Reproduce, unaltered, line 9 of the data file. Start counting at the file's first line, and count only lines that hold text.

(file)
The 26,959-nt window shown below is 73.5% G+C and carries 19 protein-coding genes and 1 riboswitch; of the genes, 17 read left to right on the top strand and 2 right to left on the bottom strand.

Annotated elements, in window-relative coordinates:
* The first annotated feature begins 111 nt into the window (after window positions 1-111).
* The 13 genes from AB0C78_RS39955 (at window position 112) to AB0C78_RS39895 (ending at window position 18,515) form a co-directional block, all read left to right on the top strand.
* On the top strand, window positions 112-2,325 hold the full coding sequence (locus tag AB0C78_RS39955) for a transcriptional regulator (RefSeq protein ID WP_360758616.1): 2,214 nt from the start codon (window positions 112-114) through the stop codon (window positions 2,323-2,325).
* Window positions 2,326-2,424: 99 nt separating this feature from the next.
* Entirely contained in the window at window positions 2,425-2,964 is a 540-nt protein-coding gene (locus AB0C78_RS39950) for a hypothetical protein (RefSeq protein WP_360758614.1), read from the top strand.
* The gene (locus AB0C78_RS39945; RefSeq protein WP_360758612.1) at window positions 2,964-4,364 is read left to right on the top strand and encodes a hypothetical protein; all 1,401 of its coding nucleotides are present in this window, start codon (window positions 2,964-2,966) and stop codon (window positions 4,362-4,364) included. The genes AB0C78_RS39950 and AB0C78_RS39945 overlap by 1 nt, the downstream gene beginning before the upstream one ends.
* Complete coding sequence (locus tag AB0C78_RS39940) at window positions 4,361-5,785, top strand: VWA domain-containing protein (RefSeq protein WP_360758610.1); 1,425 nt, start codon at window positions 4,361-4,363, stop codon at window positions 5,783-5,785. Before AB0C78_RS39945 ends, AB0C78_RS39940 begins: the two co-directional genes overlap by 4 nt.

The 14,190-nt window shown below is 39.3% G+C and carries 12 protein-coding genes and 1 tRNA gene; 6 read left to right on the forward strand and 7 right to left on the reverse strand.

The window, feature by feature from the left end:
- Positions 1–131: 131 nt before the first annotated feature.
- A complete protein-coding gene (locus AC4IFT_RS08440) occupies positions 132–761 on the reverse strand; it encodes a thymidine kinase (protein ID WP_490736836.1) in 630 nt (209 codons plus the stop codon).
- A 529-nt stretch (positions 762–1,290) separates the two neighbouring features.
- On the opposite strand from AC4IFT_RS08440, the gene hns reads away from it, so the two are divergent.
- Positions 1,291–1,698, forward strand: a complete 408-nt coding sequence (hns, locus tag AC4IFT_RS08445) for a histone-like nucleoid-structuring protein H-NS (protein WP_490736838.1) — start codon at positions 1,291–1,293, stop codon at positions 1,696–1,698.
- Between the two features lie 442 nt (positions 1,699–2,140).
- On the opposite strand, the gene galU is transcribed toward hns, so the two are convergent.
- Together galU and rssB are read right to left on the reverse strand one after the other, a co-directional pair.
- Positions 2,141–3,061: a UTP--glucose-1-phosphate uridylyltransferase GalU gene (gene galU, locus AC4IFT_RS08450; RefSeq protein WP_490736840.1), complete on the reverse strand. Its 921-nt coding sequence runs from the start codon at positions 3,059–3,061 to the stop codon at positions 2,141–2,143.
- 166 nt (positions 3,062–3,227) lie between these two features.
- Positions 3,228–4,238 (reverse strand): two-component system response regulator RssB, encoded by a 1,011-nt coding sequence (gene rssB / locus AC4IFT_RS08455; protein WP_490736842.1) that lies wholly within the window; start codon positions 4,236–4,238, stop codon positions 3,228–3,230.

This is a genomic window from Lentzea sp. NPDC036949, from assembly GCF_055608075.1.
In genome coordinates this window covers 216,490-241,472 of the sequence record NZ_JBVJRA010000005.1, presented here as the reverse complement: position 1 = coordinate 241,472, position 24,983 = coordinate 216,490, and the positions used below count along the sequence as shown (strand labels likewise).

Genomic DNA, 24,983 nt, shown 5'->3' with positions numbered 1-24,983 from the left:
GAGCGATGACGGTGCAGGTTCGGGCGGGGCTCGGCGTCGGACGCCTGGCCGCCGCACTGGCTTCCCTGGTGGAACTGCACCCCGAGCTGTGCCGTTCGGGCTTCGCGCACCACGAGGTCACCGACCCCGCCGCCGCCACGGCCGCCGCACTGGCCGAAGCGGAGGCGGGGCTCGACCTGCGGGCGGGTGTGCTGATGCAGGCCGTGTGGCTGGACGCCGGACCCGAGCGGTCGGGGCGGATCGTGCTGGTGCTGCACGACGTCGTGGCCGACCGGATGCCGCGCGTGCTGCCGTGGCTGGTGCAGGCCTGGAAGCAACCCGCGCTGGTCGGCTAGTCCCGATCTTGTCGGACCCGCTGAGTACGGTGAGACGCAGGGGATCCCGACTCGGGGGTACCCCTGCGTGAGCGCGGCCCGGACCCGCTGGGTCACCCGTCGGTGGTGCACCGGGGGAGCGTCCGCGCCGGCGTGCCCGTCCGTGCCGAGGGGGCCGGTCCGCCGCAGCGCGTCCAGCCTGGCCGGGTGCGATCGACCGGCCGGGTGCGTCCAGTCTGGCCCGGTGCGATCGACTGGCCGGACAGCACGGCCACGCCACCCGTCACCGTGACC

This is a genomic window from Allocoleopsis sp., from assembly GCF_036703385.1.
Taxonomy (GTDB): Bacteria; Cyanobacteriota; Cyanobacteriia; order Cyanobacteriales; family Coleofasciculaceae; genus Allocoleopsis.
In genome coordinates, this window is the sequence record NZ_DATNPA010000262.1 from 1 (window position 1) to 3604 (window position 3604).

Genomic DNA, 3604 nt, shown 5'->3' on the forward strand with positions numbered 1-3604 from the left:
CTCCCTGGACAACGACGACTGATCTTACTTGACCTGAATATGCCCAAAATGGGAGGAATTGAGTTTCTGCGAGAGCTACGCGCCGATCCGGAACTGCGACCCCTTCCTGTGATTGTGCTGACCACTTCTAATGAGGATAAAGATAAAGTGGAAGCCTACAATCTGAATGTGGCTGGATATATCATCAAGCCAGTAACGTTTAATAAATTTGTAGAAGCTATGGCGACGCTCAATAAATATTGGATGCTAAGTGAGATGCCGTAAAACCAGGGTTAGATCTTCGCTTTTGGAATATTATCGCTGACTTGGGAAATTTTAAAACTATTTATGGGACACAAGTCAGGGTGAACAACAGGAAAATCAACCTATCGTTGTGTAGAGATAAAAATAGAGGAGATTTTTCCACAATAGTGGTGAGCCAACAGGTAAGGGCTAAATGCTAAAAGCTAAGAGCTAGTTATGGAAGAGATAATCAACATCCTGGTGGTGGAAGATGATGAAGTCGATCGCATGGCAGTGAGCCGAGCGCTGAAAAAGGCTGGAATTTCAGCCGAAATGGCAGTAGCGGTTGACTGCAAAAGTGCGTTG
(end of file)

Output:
* Complete coding sequence (locus tag AB0C78_RS39940) at window positions 4,361-5,785, top strand: VWA domain-containing protein (RefSeq protein WP_360758610.1); 1,425 nt, start codon at window positions 4,361-4,363, stop codon at window positions 5,783-5,785. Before AB0C78_RS39945 ends, AB0C78_RS39940 begins: the two co-directional genes overlap by 4 nt.